<body> Public Ad Campaign: June 2012

Friday, June 29, 2012

Baggage, The Suitcase show

A few weeks ago, Jeff Stark invited me to take part in Baggage, The Suitcase show, which was part of a larger one night art/theatre performance at the ICA in Boston called The Experiment. The general premise was put an art object into peoples hands and let them have an experience with that object which defies the normal art object/viewer relationship. Guests were greeted by a bellhop who handed out suitcases which they could take to private viewing rooms. Once alone you were given as much time as you wanted with the artwork, returning it at your own discretion. Jeff's work rides a fine line between theatre, art, and interactive performance and I was honored to be a part of his larger vision. Below is a view inside my suitcase which held all of the tools you need to procure your own NYC phonebooth along with a video for inspiration.




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Tuesday, June 26, 2012

Times Square Billboard Failure

VIA Animal NY - photo credit Nate Cepis

New Project Hopes to Turn Building Facades Into Virtual Murals You Can See on Your iPhone

As you may or may not know me and my friend at The Heavy Projects have been working on getting an Augmented Reality mural project off the ground. There are some exciting developments I cant wait to let everyone know about but until then here is a nice article from The LA Weekly. Enjoy!

VIA: The LA Weekly

Los Angeles isn't known as a city with great public spaces. It's a city that traditionally has been beholden to private interests, back-room development deals and, of course, the car. Not coincidentally, it's also a city that has been hostile to street art, until it recently began conflating murals with commercial messages and battling multiple billboard lawsuits. As the city slowly begins to course-correct its past mistakes, a new art initiative addresses the intersection of private space and public art -- entirely virtually.More [HERE]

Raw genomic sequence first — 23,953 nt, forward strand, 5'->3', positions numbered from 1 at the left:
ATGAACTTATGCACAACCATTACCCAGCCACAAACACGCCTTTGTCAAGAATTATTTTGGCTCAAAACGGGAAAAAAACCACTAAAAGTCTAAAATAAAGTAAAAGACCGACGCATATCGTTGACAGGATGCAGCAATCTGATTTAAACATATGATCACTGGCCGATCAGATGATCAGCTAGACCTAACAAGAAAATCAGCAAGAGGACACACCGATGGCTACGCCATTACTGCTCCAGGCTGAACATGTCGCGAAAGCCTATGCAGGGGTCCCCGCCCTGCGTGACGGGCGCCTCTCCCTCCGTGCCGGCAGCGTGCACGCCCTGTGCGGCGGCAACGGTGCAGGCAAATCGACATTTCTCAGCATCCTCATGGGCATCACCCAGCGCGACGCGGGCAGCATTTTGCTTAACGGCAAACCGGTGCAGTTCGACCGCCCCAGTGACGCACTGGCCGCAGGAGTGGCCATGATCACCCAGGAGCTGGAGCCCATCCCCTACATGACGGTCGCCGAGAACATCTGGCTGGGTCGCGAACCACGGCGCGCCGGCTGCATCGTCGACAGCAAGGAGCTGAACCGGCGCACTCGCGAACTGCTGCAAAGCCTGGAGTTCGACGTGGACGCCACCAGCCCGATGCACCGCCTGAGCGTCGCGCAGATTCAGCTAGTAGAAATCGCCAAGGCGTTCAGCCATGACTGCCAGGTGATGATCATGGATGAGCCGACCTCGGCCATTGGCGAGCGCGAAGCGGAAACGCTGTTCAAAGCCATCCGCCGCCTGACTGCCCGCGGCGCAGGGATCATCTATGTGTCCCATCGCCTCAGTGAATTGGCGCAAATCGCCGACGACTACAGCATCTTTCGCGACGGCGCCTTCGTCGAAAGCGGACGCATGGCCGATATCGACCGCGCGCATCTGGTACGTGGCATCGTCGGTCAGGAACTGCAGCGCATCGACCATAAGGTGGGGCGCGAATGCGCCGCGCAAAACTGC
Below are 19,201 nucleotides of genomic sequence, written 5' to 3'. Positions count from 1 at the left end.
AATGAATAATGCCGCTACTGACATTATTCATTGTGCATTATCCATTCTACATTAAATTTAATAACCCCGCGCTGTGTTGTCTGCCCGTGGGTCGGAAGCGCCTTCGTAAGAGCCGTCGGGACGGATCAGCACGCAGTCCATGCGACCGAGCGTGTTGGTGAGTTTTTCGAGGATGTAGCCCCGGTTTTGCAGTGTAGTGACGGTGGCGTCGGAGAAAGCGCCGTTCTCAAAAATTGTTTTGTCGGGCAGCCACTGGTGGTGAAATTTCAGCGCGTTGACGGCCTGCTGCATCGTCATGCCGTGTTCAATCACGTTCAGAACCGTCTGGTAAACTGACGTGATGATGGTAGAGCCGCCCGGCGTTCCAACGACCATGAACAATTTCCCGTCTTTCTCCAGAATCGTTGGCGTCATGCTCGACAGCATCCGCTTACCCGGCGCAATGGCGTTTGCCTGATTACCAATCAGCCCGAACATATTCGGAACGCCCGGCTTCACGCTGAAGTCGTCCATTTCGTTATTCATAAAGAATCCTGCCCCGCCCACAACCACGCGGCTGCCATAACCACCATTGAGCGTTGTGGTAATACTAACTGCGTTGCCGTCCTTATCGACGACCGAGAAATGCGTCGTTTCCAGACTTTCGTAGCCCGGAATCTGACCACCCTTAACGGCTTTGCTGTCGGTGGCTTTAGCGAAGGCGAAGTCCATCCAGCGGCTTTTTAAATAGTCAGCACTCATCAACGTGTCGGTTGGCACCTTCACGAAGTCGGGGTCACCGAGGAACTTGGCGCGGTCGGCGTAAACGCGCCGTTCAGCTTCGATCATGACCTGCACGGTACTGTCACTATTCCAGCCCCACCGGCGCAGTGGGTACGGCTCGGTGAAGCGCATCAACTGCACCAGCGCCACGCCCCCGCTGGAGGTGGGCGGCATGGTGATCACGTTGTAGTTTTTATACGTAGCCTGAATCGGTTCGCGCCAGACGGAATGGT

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Monday, June 25, 2012

Your Ad Here, on a Fire Truck? Broke Cities Sell Naming Rights

Selling advertising or naming rights in schools, on city infrastructure and other municipally owned property to make up for huge budget deficits is not a new thing. We have spoken about it before on this site and the numbers quoted in the NY times article for which this post is put up, speak to the pathetic revenue stream that can be found through these types of deals. $4 million over 20 years to rename a a massive transfer hub subway station? Thats 200k a year without inflation factored in. With a total yearly operating budget well over hundreds of millions of dollars, this amounts to a getting a few cents off on your meal at Per Se. If these deals were about budget balancing, our officials would do a much better job of bargaining for a fair deal when they sell off our valuable assets to what seems like the lowest bidder. It is nothing but insulting to be told that the wholesale price tags attached to our urban infrastructure are settled with the public interest in mind.

"In Brooklyn, new signs went up last month at the Atlantic Avenue subway stop bearing a sponsored addition to its name: Barclays Center, for which the Metropolitan Transportation Authority is being paid $4 million over 20 years. Cleveland recently named its new Bus Rapid Transit system the HealthLine after it received $6.25 million over 25 years from the Cleveland Clinic and University Hospitals."

A KFC Fire Hydrant in Brazil

BALTIMORE — Should this city’s red fire trucks be transformed into rolling billboards?

After Baltimore officials made the wrenching decision to close three fire companies later this summer, the City Council initially sought to avert the cuts with a new money-raising strategy: it passed a resolution this month urging the administration to explore selling ads on the city’s fire trucks. More [HERE]

Dos Jotas in Amsterdam

Dos Jotas just sent me over their recent ad takeover in Amsterdam. These small urban panels adorn many European cities and are an easy target to get your message out on the streets. The simple text works well for me, an obvious detournement and interesting thought to mull over. More [HERE]